This project will develop socio-economic approaches to valuing biodiversity to support implementation of management objectives in the CMR network management plan, and approval and permitting of new infrastructure developments. The project will have three main components: 1) to assist development of performance indicators in the Commonwealth Southeast Marine Reserve Network; 2) to develop options for using incentives to increase stewardship of CMRs, especially in support of monitoring and compliance in multiple-use zones; and 3) provide biodiversity valuations to support decisions on new approvals (in areas to be determined in consultation with the Department).

An early emphasis will be on working with the Marine Division to understand management objectives for the Southeast CMR network management plan, with the aim of providing quantifiable measures that can be used to compare the efficacy and cost of different options to monitor and manage marine biodiversity, including assessing the data needs. The initial task will use a variety of approaches in working with the Marine Division to develop quantitative performance indicators for managing the Southeast CMR network. This is an essential component of developing a sustained monitoring blue-print for this network, and this project will developed jointly with the Marine Division and National Monitoring, Evaluation and Reporting - Project 1: Collation and analysis of existing data sets.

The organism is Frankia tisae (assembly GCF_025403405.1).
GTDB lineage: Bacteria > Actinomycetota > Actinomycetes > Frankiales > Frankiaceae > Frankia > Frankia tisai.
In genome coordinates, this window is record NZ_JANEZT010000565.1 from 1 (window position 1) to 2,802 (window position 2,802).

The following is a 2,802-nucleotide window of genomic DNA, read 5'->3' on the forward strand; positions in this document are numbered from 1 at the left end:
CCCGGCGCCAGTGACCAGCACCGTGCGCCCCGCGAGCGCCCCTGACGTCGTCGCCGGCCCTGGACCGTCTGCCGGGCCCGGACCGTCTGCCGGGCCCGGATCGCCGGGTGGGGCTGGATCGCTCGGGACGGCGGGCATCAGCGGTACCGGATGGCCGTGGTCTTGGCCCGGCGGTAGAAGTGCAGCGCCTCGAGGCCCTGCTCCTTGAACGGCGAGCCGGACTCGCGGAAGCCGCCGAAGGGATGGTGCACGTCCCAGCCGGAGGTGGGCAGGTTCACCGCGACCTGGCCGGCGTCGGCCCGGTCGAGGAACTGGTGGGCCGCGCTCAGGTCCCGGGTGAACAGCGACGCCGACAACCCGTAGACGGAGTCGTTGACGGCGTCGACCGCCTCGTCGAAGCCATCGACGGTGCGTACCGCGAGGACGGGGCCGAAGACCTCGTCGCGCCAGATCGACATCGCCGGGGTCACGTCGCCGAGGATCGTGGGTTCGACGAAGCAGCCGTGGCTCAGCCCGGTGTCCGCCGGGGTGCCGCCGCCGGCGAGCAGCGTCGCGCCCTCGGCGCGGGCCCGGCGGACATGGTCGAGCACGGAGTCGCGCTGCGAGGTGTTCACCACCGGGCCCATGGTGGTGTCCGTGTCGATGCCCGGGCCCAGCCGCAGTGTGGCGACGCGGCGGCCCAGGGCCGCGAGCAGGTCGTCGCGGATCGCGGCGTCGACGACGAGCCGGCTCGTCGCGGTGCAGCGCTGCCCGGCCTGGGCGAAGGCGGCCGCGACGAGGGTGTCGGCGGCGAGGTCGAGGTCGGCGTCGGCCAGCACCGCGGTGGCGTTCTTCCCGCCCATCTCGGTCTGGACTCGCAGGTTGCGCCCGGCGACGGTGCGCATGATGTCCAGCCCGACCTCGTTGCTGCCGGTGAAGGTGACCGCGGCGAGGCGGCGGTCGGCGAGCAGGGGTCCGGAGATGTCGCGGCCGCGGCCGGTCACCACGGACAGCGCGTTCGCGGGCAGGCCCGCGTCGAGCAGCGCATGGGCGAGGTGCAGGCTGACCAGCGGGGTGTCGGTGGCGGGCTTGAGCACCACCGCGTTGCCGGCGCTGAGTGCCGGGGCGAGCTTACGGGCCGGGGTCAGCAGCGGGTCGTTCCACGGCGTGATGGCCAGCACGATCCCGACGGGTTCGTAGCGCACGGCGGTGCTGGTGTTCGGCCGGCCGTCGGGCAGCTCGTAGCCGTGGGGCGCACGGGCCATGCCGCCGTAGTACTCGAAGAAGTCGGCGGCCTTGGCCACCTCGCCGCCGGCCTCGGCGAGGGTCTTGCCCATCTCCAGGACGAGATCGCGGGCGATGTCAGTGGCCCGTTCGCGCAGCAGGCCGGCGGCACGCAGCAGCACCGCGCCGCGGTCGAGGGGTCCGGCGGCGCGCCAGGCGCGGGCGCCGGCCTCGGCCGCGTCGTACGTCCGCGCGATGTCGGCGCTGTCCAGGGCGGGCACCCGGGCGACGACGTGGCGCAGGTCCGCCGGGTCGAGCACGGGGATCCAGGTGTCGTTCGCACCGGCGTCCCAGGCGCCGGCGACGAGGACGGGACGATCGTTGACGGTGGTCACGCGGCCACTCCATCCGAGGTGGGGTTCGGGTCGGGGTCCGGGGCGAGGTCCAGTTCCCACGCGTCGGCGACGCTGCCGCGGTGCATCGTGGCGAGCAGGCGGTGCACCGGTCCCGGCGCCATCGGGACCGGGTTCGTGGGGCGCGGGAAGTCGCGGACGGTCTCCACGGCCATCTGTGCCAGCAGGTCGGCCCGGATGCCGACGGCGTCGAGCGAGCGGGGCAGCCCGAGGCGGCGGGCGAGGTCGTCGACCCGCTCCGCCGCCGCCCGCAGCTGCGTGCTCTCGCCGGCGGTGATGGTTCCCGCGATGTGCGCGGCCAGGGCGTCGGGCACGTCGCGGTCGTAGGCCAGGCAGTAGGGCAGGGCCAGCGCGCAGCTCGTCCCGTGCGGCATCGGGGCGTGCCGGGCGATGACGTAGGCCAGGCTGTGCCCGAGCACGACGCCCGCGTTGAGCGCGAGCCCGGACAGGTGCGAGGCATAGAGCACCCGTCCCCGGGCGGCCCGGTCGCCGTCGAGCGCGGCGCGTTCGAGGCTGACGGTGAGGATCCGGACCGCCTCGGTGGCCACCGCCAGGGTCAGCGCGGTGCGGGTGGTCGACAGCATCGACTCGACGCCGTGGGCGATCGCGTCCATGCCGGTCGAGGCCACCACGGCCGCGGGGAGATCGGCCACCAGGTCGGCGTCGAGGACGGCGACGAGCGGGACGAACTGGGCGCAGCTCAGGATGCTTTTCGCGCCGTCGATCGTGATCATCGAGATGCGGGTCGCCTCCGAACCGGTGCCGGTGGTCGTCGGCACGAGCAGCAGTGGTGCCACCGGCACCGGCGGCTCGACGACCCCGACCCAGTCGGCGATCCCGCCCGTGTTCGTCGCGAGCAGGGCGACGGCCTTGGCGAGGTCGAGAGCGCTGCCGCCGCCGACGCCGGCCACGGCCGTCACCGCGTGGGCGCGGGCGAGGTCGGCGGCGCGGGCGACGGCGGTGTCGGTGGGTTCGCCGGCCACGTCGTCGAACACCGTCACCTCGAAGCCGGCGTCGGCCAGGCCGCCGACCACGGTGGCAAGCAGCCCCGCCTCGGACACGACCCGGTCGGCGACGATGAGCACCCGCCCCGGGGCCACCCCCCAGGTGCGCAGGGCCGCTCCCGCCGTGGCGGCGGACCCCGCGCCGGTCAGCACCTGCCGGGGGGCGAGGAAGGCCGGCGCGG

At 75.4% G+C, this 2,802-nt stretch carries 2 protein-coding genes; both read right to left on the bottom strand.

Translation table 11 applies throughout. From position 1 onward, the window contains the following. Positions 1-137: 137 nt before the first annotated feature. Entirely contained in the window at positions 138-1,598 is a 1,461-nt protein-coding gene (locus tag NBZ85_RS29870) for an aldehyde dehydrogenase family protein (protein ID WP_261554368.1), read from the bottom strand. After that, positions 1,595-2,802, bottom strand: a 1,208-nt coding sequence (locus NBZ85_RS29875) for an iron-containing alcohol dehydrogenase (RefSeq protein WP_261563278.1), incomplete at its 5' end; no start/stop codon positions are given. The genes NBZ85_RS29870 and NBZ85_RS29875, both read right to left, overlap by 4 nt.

The second component will be to work with the Marine Division to identify management options and incentives that would support a sharing of responsibility and stewardship of the CMR network, with an initial focus on the Southeast. The goal of this work will be to assess how best to involve marine users in the monitoring and performance assessment of CMRs, especially multiple-use zones, and how alternative approaches to involving marine users affects their support, stewardship and compliance. This research has the potential to be extended to also inform how existing users of the marine environment would respond to management options likely to be considered in implementing marine bioregional plans more generally. A focus for this extension will be determined in consultation with the Department.

The third component will be to derive and compare economic values for marine biodiversity and habitats, at different scales (eg. local and regional) and to different stakeholders. This will support development of monitoring plans, the comparison of alternative management options, and decisions associated with the approval and permitting of new marine developments, particularly in the oil and gas industry. Early discussions will be held with the Department to provide a geographic focus for this research.